EAGLE POINT — For a guy who has a new football team in addition to a new baby boy to worry about, Seth Womack seems remarkably at ease, if not well rested.
Two months after relocating his growing family from Missouri to take over as Eagle Point's new head football coach, Womack can rattle off names, heights and weights, strengths and weaknesses like a man who's been drilling the same group of kids through daily doubles for the last four or five years, not merely a few weeks.
And not only does he know who the Eagles are, Womack believes he understands what they can do as well when their 2013 season kicks off Friday at Mazama.
"We've got a pretty good O-line that can block pretty well, so we feel pretty confident in our running game," said Womack, whose wife gave birth to their first child less than four weeks ago. "But we've got some great receivers as well, so we're going to try to spread the ball out to them, kind of keep it balanced as much as possible."
Womack, who at 34 already has high school, college and even some professional coaching experience in Germany under his belt, says the Eagles will run their offense out of the I-formation and their defense out of a 3-4.
Though he wants Eagle Point to have a balanced attack and believes it has the players to make that happen, Womack says senior quarterback Jorge Quintero, one of nine returning starters on offense, will lead a potentially deadly passing attack. That's because Quintero will be surrounded by tall, athletic playmakers: tight ends Peyton Dole (6-4, 210 pounds), Bryson Baker (6-5, 210), receivers Carlos Flores (6-0, 220) and Lucas Morris (6-1, 190), and running back Seth Arena (5-9, 155).
The plan is for the Eagles will do whatever's necessary to take advantage of all that athleticism, probably by using both Dole and Baker at the same time and spreading the field. The key may be Quintero, who's small for a quarterback (5-8, 150) but has good chemistry with the receivers thanks in part to a summer stuffed with seven-on-seven work. The backup, junior Ra'eed Sowell (6-0, 160) may also see playing time.
"It's (Quintero's) job to lose and he's been playing pretty well so far and he's managing it well," Womack said. "And he's coaching the kids, too, which is what you always want to see out of your quarterback. Jorge is the kind of kid that every coach wants to have. He would run through a wall if you ask him to, even if he knows he may not be able to make it all the way through the wall."
Last season, Quintero completed 50 percent of his passes for 757 yards and nine touchdowns. Flores was his top target, catching 18 passes for 279 yards and four TDs. Arena averaged a whopping 8.5 yards per carry while rushing for 423 yards and five scores.
"I see our passing game as more of a strength than it's been in the past," Dole said. "I think we're probably going to be throwing more underneath stuff and try to get the ball in our receivers' hands that can get some yards after the catch. And we've got some pretty good running backs, so I think once we get our passing game going we'll be able to run the ball pretty well."
While Arena is expected to get the majority of the carries, Womack hinted that he may employ a running back-by-committee approach in order to keep the legs fresh. That means seniors Sean McKenzie (5-10, 190) and Donald Everett (6-0, 175) may also occasionally be called upon to lead Eagle Point's ground attack.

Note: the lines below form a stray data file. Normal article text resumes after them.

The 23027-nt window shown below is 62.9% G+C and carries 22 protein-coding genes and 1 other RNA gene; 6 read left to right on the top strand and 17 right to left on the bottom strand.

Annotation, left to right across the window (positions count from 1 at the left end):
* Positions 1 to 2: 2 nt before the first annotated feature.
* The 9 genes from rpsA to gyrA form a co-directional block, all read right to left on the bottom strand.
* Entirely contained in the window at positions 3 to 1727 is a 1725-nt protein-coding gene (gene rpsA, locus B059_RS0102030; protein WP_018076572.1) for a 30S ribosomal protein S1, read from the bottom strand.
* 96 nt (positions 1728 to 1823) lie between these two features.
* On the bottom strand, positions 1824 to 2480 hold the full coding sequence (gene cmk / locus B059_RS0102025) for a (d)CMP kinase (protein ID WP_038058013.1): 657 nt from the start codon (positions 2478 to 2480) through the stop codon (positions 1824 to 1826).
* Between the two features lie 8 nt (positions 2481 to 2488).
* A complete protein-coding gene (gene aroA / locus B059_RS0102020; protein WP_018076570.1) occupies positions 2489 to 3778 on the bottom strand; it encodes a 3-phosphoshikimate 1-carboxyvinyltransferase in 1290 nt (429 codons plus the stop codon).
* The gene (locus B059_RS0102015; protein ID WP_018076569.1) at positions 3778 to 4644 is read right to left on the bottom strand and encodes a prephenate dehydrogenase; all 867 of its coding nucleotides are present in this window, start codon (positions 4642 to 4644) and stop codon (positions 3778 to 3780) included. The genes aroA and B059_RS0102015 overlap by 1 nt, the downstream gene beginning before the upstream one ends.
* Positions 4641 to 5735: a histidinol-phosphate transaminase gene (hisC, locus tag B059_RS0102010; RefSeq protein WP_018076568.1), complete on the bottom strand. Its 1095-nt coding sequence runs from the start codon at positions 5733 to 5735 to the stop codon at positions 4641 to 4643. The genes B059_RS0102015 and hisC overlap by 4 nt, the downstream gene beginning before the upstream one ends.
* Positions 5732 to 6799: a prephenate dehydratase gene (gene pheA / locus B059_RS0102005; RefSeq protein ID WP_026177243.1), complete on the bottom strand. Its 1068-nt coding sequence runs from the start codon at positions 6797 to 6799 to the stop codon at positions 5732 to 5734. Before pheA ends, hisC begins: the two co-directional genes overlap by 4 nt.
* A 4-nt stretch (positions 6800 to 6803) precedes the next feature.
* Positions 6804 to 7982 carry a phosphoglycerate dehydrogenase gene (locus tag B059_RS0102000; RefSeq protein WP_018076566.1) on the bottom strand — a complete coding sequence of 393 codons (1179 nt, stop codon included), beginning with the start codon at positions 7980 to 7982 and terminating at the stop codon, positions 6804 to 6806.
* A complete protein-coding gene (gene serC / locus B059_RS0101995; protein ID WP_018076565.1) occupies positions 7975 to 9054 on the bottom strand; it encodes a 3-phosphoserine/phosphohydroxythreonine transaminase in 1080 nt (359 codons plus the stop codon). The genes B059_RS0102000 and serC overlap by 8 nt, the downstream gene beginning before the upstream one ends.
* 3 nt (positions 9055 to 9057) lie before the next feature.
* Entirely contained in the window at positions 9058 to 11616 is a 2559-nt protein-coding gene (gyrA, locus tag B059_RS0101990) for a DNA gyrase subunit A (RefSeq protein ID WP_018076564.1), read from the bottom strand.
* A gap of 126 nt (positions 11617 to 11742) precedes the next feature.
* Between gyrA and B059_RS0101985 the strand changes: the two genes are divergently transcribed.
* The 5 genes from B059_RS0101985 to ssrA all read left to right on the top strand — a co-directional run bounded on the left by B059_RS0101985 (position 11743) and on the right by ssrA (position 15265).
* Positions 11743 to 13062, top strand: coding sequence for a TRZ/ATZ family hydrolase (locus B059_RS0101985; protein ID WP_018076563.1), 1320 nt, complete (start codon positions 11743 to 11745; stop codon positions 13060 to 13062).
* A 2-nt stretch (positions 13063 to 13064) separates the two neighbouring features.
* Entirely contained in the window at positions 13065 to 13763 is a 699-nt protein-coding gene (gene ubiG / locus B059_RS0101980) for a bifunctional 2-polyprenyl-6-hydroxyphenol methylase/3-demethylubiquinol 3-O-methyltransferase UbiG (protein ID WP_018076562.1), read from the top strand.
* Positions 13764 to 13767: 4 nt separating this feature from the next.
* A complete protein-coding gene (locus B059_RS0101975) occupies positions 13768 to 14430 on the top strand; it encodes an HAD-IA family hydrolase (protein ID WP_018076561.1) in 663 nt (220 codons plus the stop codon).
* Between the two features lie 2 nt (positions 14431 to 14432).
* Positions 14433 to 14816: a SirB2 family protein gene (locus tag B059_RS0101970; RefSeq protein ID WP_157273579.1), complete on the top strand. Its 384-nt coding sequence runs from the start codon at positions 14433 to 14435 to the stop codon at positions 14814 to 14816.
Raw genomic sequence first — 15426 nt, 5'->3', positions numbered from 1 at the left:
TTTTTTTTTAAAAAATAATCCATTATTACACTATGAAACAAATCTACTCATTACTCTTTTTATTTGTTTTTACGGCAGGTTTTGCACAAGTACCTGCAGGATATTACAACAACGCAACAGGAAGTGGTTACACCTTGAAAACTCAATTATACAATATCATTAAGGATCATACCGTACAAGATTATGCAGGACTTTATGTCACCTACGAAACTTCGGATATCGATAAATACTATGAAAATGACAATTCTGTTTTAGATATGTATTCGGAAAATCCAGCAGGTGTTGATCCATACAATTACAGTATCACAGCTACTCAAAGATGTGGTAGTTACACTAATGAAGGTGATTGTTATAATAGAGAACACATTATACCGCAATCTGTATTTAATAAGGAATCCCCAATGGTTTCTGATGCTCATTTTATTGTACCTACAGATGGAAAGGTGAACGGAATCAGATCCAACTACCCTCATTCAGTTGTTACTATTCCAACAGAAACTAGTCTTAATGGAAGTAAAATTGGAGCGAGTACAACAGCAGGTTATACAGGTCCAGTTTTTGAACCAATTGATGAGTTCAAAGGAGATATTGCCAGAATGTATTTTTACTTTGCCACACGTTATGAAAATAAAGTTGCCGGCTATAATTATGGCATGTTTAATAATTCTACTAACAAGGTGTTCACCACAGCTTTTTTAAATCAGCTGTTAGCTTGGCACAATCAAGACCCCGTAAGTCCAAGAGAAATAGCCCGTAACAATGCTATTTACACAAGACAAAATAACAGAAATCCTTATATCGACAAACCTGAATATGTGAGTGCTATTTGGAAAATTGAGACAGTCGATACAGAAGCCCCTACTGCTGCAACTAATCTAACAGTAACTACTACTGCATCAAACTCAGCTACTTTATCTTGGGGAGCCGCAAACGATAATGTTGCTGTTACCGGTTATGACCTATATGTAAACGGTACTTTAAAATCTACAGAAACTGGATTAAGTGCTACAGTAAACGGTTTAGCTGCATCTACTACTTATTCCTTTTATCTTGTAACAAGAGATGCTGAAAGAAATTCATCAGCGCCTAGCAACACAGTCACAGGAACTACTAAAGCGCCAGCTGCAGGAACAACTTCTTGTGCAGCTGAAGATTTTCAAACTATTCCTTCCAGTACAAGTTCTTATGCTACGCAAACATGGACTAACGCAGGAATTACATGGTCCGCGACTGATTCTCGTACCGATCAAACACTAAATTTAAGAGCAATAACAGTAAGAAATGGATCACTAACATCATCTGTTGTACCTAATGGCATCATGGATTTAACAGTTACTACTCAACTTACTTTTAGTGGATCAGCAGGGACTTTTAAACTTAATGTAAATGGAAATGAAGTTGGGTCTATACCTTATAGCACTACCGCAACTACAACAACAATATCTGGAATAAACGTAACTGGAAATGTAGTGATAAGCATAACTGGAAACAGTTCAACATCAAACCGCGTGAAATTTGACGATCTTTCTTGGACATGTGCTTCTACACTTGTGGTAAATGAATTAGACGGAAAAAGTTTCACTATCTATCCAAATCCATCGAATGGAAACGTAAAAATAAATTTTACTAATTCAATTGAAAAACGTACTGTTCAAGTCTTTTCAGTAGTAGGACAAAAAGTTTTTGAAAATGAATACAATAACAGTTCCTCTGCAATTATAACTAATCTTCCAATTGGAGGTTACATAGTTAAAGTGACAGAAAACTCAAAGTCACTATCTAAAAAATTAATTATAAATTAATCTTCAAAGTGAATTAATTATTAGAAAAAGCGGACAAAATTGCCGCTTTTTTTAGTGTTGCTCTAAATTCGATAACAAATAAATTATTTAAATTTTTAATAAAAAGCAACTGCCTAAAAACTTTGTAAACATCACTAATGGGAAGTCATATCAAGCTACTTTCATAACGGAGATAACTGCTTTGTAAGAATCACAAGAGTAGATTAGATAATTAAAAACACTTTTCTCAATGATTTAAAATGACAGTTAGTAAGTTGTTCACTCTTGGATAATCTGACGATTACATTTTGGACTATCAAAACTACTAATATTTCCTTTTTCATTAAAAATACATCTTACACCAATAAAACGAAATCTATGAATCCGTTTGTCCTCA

Whoever does the running for EP, they'll be doing so behind an offensive line that in practice appears to be better at opening up holes for running backs than protecting quarterbacks. The returning starters up front are left tackle Austin Holmes (6-4, 225) and right tackle Rick Pedersen (5-10, 200).
"We're not where we need to be on our pass protections," Womack said.
And what if that doesn't change?
"We may have to roll (Quintero) out a little bit," Womack said, "but that's the thing about Jorge — he's a great athlete. Jorge is very capable of doing what we need to do to get the ball thrown."
Defensively, the Eagles return seven starters and will typically send four pass-rushers to disrupt the opposing quarterback. Holmes will be one of the ends and junior Blaine Cloney and senior Bryson Baker are the top candidates to share time on the other side, while freshman Nevin Wynn and senior James Bowers (6-1, 215) are battling for playing time at nose guard.
The linebackers — Dole, McKenzie, Pedersen and junior Kyle Hale (5-11, 165) — will take turns getting in on that pass-rush.
"In a 3-4, you have to (blitz) unless you have three monsters up front," Womack said. "We have three really good ones, but we're going to have to bring a fourth one almost every time, which we will. I think we can put pressure on with four guys, I really do."
The Eagles finished 5-5 overall and 3-4 in the Midwestern League in what turned out to be Jacob Schauffler's final season at the helm. Schauffler posted a 21-28 record in five seasons at Eagle Point, but his teams barely missed out on the playoffs in each of the past four seasons.
According to Morris, Womack has already ushered in a shift in culture.
"Just everything," he said, when asked what has changed since the new coaching staff took over, "from the way we warm up to the way we take things, our attitudes. We're a little more serious, but we still have a lot of fun."
Will that translate into a winning season in the always-tough Midwestern? One step at a time, says Womack.
"I don't care who we're playing, the goal's the same and the process of getting to that game never changes," he said. "Whether you're playing a 9-0 team or an 0-9 team you've still got to go in it like it's the state championship game."